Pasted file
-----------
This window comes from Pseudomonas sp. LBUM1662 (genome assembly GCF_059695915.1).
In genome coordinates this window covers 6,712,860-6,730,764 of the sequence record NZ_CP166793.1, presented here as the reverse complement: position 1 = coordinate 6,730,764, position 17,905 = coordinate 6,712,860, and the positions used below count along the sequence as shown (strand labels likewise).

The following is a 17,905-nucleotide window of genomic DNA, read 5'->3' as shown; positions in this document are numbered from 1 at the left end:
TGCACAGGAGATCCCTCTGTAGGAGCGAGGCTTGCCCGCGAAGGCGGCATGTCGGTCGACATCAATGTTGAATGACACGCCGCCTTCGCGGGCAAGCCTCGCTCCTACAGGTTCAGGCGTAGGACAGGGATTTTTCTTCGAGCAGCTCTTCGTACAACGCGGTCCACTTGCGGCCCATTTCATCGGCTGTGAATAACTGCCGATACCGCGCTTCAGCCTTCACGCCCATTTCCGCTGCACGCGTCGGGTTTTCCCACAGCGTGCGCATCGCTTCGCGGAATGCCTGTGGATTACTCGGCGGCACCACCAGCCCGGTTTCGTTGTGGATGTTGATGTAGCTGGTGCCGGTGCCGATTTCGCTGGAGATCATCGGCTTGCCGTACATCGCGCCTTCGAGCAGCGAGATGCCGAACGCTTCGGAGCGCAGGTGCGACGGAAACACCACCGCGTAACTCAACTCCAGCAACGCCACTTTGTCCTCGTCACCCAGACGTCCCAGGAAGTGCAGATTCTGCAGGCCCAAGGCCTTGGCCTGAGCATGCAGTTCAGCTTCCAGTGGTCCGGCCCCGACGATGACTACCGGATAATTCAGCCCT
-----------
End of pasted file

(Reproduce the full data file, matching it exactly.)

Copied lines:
This window comes from Pseudomonas sp. LBUM1662 (genome assembly GCF_059695915.1).
In genome coordinates this window covers 6,712,860-6,730,764 of the sequence record NZ_CP166793.1, presented here as the reverse complement: position 1 = coordinate 6,730,764, position 17,905 = coordinate 6,712,860, and the positions used below count along the sequence as shown (strand labels likewise).

The following is a 17,905-nucleotide window of genomic DNA, read 5'->3' as shown; positions in this document are numbered from 1 at the left end:
TGCACAGGAGATCCCTCTGTAGGAGCGAGGCTTGCCCGCGAAGGCGGCATGTCGGTCGACATCAATGTTGAATGACACGCCGCCTTCGCGGGCAAGCCTCGCTCCTACAGGTTCAGGCGTAGGACAGGGATTTTTCTTCGAGCAGCTCTTCGTACAACGCGGTCCACTTGCGGCCCATTTCATCGGCTGTGAATAACTGCCGATACCGCGCTTCAGCCTTCACGCCCATTTCCGCTGCACGCGTCGGGTTTTCCCACAGCGTGCGCATCGCTTCGCGGAATGCCTGTGGATTACTCGGCGGCACCACCAGCCCGGTTTCGTTGTGGATGTTGATGTAGCTGGTGCCGGTGCCGATTTCGCTGGAGATCATCGGCTTGCCGTACATCGCGCCTTCGAGCAGCGAGATGCCGAACGCTTCGGAGCGCAGGTGCGACGGAAACACCACCGCGTAACTCAACTCCAGCAACGCCACTTTGTCCTCGTCACCCAGACGTCCCAGGAAGTGCAGATTCTGCAGGCCCAAGGCCTTGGCCTGAGCATGCAGTTCAGCTTCCAGTGGTCCGGCCCCGACGATGACTACCGGATAATTCAGCCCT